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The Vocabulary of Virtual Training

By February 28, 2022LTEN Focus On Training

The Vocabulary of Virtual Training

Virtual Training – Cindy Huggett, CPLP

In virtual training, vocabulary can be the source of many challenges

In a recent conversation with my 8-year-old son, I asked him to pick up the telephone. He immediately responded, “Mom, it’s called a ‘phone.’ ” He’s not wrong, but neither was I. This exchange got me thinking about our ever-evolving language, and more specifically, the vocabulary we use to describe virtual training.

As everyone knows, definitions of words can morph over time. And words can have completely different meanings depending on context, situation or someone’s interpretation of them. Changing vocabulary may not seem like a big deal, but when it comes to virtual training, it actually can be the source of many challenges.

For example, if you advertise a virtual training class to begin at 9 a.m., what does that time mean to your participants? To some it means be there by 8:50 a.m. to sort out any audio or video issues. To others it means clicking on the virtual classroom link at 9:00 (or 9:01) a.m. And to others it means joining the event at 9:10 a.m., or whenever their previous online meeting ends.

If everyone has that same understanding of the class start time, then it may not be a problem. But for most, these mismatched expectations about “9 a.m.” simply creates frustration all around.

Uncertain Terms

Let’s look at some of the most confused words related to virtual training, along with their typical definitions and my recommendations.


This generic term has so many different meanings depending upon who you ask.  Some think its just an online presentation, while others assume it’s an interactive virtual training class. The biggest problem with these variations is unclear expectations over audience participation. If attendees think they are coming to passively listen to a speaker, but the presenter expects everyone to engage in chat and respond to polls, then it’s a mismatch with unfortunate outcomes.

Today, “webinar” usually refers to an online marketing event on a public calendar.  There’s a catchy topic designed to generate interest, a speaker (or two) who will draw in registrations, resulting in potential sales leads. If you’re still using the term webinar to describe your interactive virtual training classes, then consider creating a new name.


This buzzword du jour has a long history of varying definitions, leading to much confusion over what it truly means. In the K-12 or university setting, hybrid refers to a learning program that combines synchronous and asynchronous components. But in the corporate world, we call that “blended learning.” I’ve also heard organizations use the word hybrid when they incorporate digital media – such as tablets – into an in-person classroom.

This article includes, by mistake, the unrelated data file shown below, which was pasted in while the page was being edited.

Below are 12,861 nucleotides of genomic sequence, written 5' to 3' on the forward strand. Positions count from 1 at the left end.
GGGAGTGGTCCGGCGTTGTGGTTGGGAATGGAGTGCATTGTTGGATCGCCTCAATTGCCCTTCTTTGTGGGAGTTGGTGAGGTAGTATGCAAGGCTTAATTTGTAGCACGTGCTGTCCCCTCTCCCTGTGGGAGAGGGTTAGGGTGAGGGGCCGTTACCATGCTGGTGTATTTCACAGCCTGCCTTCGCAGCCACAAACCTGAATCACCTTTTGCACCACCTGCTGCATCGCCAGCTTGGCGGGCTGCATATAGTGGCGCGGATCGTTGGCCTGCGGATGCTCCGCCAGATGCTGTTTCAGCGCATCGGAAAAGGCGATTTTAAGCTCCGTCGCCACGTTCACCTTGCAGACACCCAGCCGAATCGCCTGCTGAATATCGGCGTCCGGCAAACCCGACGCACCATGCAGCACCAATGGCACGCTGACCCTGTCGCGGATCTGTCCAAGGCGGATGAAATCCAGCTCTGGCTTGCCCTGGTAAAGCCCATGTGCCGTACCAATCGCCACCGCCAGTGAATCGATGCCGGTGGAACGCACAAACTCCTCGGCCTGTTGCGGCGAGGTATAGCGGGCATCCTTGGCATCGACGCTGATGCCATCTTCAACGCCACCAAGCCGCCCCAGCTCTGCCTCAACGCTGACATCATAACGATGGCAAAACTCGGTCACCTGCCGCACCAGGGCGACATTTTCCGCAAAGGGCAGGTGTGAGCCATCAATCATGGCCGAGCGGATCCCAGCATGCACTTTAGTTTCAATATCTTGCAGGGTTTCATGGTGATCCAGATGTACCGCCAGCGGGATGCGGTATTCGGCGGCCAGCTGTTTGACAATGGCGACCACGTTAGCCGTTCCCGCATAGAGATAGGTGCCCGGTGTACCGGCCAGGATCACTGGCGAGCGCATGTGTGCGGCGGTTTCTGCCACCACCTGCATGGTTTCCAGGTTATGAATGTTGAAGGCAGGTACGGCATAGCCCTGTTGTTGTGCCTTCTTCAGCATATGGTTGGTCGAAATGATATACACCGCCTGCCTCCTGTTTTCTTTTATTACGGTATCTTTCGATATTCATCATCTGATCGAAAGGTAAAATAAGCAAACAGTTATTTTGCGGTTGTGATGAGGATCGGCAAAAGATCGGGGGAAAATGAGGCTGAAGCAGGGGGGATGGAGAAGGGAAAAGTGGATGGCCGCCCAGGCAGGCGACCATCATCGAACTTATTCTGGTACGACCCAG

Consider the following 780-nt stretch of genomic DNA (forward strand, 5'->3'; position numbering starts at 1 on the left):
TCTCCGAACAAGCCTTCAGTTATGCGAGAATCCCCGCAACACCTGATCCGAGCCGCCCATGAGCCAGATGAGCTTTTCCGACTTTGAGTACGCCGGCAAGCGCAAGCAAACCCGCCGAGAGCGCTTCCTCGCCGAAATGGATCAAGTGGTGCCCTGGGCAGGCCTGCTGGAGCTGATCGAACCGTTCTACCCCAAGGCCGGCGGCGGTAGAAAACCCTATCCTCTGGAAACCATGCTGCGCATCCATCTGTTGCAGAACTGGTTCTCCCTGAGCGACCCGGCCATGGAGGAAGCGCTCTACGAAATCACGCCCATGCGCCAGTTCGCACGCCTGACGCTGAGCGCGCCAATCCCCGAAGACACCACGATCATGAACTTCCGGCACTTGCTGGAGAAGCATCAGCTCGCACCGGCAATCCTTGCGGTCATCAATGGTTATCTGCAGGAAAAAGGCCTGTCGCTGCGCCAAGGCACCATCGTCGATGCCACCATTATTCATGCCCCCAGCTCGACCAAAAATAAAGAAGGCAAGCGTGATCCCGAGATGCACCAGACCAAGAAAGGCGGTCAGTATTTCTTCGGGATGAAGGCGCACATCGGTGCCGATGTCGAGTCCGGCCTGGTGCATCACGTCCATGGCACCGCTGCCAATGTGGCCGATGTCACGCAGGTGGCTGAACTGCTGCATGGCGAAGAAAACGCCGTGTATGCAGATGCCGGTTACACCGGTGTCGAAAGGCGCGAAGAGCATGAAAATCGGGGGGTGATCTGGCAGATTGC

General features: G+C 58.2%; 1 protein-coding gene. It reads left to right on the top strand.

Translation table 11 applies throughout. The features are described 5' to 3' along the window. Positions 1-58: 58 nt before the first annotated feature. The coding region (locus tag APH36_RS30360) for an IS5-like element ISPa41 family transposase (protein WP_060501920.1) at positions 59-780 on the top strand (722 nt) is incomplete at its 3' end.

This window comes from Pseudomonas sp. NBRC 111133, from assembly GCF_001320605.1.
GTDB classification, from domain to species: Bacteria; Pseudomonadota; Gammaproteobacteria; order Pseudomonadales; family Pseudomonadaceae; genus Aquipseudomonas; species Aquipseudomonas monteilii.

In today’s vernacular, hybrid classes are ones that have a mixture of in-person and online audiences. The facilitator is in-person with some participants, while other participants join remotely. This classroom setup is becoming more and more popular as people around the globe are returning to offices after the COVID-19 pandemic.


What name do you give to the subject matter expert who leads your virtual training classes? Are they a trainer? An instructor? A presenter? Something else? The truth is that each of these names illustrate different aspects of the learning facilitator role. But individually, they provide only a partial description of it.

Why does this nuance matter? Because if the goal is to have an interactive virtual class, but it’s led by an “instructor,” then participants may assume that the instructor is only there to lecture. The same is true with the name presenter, speaker and even trainer. You might think that the title doesn’t matter, but it sets the stage from the start.

If you want the audience to engage, the better term to use is “facilitator” or “virtual facilitator.” This nomenclature reinforces the idea that their role is to facilitate dialogue, invite discussion, encourage reflection and guide the learning experience.


The purpose of communication is to clearly get your point across with mutual understanding by all who hear. Having a common vocabulary when everyone in your organization talks about virtual training terms, serves a similar purpose.

Take time to clarify what someone means when they use an unfamiliar word. Create consistency in your organization by ensuring everyone is on the same page to avoid unintended challenges.

Cindy Huggett, CPLP, is a consultant whose books include Virtual Training Tools and Templates and The Virtual Training Guidebook. Email her at



About LTEN

The Life Sciences Trainers & Educators Network ( is the only global 501(c)(3) nonprofit organization specializing in meeting the needs of life sciences learning professionals. LTEN shares the knowledge of industry leaders, provides insight into new technologies, offers innovative solutions and communities of practice that grow careers and organizational capabilities. Founded in 1971, LTEN has grown to more than 3,200 individual members who work in pharmaceutical, biotech, medical device and diagnostic companies, and industry partners who support the life sciences training departments.

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